The Kansas City first baseman swung at the first pitch and grounded out to second base to end what would be the Royals' last and best chance to get back in the game.
I've heard some analysts criticize Hosmer for offering at that first pitch. I won't be among them. I believe in swinging at the first hittable strike in RBI situations. Sometimes, that's the best pitch you're going to get. Hosmer got an 86 mph cutter from Bumgarner that was middle to outer half. It was a hittable pitch. The only criticism I have of Hosmer is he may have tried to pull that pitch when he would have been better served to try to drive it to left field. But, I don't fault him for swinging.
The real disappointment for the Royals in this game was the poor performance of Shields, who was knocked out in the fourth inning and allowed five earned runs. The Giants went 4-for-4 with runners in scoring position against the Kansas City ace, who is now just 1-3 with an 8.26 ERA in his last six postseason starts.
MLB Network analyst Dan Plesac and others need to stop with the obnoxious "Big Game James" references when discussing Shields, because he's obviously been struggling lately.
For an actual "Big Game" pitcher, look no further than Bumgarner. The San Francisco ace has started three World Series games in his career. He's 3-0 with a 0.41 ERA in those outings. That's clutch.
The Royals will try to even the series Wednesday in Game 2 behind youngster Yordano Ventura. Veteran Jake Peavy will be on the mound for the Giants.
Thursday, October 2, 2014
Madison Bumgarner and the San Francisco Giants made it look easy, as they dispatched the Pittsburgh Pirates, 8-0. With the win, the Giants advance to take on the Washington Nationals in the NLDS. That series will start Friday.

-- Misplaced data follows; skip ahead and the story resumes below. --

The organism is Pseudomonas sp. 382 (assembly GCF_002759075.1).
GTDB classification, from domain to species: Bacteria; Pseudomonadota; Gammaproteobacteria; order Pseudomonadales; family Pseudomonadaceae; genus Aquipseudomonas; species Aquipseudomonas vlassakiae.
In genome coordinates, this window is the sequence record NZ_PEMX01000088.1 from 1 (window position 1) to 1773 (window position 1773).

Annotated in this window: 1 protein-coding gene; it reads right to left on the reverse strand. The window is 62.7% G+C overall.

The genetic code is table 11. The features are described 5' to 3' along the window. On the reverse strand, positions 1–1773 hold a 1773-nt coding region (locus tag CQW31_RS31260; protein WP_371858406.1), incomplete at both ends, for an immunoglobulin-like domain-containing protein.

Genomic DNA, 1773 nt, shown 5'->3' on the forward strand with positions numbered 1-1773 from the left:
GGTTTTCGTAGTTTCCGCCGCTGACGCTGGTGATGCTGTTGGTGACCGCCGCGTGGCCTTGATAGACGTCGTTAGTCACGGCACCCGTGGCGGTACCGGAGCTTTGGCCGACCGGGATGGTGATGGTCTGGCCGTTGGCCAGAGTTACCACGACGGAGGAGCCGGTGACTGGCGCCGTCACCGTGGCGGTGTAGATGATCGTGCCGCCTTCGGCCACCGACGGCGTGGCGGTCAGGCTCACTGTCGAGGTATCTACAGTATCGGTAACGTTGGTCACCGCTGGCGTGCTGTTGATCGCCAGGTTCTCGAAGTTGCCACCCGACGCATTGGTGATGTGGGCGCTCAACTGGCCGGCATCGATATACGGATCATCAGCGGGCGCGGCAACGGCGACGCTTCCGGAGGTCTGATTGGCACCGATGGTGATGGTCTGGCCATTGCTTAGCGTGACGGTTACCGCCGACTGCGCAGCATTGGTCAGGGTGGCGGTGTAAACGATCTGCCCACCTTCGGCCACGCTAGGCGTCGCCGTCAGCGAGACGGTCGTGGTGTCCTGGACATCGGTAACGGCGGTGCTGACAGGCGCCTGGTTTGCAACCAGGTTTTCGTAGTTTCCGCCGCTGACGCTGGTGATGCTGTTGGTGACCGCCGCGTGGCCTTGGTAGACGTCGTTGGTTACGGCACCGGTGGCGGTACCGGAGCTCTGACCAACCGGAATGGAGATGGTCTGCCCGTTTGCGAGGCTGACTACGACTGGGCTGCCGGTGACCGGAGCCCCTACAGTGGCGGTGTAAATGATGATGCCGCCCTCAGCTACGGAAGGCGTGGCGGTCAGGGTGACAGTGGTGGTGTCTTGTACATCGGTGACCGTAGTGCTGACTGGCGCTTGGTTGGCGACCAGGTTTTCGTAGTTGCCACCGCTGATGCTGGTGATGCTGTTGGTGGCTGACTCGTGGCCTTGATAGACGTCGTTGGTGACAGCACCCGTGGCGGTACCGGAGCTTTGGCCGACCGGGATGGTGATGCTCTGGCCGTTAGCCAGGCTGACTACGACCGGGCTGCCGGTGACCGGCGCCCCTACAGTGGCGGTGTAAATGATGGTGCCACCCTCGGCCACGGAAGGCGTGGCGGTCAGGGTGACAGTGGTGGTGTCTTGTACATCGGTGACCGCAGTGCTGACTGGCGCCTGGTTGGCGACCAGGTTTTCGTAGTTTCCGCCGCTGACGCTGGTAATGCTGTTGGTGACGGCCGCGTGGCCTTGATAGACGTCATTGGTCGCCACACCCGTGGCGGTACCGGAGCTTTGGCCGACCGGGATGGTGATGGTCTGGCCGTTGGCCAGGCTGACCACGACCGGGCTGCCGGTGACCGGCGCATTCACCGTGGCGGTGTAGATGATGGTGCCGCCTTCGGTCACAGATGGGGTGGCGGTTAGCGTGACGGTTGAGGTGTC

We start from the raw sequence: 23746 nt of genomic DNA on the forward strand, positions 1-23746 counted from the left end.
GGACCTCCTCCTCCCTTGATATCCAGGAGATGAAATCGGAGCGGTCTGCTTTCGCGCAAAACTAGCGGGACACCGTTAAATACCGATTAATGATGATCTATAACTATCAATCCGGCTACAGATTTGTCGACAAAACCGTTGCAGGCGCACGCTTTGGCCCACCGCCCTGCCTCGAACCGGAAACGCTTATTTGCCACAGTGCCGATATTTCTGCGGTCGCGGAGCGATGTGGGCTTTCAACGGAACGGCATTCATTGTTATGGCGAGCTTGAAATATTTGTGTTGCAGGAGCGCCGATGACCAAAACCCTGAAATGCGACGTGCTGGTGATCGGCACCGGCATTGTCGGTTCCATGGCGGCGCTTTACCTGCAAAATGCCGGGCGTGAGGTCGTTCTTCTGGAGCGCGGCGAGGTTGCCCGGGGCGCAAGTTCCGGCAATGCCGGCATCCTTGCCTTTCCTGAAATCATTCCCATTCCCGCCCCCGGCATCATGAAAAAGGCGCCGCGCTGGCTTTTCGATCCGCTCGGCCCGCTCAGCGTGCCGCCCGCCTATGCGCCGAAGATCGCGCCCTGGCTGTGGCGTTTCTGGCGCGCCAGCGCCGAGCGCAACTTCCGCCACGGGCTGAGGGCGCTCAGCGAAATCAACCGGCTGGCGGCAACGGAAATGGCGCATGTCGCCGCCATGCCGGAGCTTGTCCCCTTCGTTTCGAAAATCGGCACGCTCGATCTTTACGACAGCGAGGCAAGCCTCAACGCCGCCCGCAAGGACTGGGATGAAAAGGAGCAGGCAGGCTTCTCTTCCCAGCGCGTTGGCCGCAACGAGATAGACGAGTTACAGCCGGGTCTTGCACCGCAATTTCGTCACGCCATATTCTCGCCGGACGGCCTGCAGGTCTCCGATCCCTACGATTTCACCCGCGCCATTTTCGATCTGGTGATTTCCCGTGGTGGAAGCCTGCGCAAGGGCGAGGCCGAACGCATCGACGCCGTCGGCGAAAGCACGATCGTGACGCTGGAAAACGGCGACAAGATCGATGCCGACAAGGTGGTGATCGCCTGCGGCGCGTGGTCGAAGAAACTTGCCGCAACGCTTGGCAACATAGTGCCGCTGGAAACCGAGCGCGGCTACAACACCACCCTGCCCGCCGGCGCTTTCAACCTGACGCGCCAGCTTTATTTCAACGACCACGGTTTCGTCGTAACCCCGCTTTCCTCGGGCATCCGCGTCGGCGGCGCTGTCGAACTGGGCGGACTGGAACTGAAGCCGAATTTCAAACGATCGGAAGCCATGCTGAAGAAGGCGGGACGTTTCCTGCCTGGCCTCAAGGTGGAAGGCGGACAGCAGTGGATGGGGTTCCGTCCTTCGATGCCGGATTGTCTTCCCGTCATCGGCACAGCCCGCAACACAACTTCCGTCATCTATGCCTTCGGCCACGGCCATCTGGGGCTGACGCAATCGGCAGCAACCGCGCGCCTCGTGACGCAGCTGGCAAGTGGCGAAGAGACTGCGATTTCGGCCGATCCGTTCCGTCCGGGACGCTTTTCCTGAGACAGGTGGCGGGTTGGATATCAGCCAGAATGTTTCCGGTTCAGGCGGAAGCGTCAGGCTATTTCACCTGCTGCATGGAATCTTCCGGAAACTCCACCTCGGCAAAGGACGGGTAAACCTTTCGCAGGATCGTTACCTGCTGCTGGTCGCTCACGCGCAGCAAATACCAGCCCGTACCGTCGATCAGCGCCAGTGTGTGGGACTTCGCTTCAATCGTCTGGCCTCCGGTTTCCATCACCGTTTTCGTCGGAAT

Bumgarner entered his seventh career postseason start with a couple factors working in his favor. First off, he's been good on the road all season -- 11-4 with a 2.22 ERA. Secondly, he pitched well down the stretch, going 7-3 with 2.12 ERA over his last 10 starts.
When the Giants won the World Series in 2010 and again in 2012, Bumgarner was a member of the supporting cast. Now, he's the San Francisco ace, and he proved it Wednesday night with a dominant, efficient performance.
The left-hander needed just 109 pitches in his four-hit, complete-game shutout. He struck out 10 Pittsburgh batters and walked just one.
Believe it or not, Pirates starting pitcher Edinson Volquez also entered this game with reasons to feel good about himself. After a disastrous 2013 that saw him record the highest ERA among qualifying pitchers in the National League, the right-hander enjoyed a comeback season this year.
He posted a 1.85 ERA over his last 17 starts, and he had allowed just four earned runs in his last 34.2 innings pitched at home. Unfortunately for Volquez, he allowed four runs on one pitch in the fourth inning Wednesday night.
Brandon Crawford became the first shortstop ever to hit a postseason grand slam when he picked on a 1-2 hanging breaking ball from Volquez and knocked it over the right-field wall to give the Giants a 4-0 lead.
That was your ballgame. There was no drama from that point on. San Francisco added four more runs, and Pittsburgh had no chance against the masterful Bumgarner.
Maybe we'll have something more interesting to talk about after tomorrow's action. Tonight's game was one-sided. It was all Giants.